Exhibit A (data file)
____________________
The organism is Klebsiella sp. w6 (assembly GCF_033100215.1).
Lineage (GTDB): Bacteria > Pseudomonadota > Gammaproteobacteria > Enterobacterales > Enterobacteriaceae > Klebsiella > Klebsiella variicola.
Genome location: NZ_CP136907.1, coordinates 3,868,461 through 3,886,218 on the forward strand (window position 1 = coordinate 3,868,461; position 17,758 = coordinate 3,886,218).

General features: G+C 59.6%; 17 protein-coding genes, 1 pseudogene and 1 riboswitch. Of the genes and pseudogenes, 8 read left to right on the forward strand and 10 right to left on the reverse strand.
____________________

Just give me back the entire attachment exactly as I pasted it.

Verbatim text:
The organism is Klebsiella sp. w6 (assembly GCF_033100215.1).
Lineage (GTDB): Bacteria > Pseudomonadota > Gammaproteobacteria > Enterobacterales > Enterobacteriaceae > Klebsiella > Klebsiella variicola.
Genome location: NZ_CP136907.1, coordinates 3,868,461 through 3,886,218 on the forward strand (window position 1 = coordinate 3,868,461; position 17,758 = coordinate 3,886,218).

General features: G+C 59.6%; 17 protein-coding genes, 1 pseudogene and 1 riboswitch. Of the genes and pseudogenes, 8 read left to right on the forward strand and 10 right to left on the reverse strand.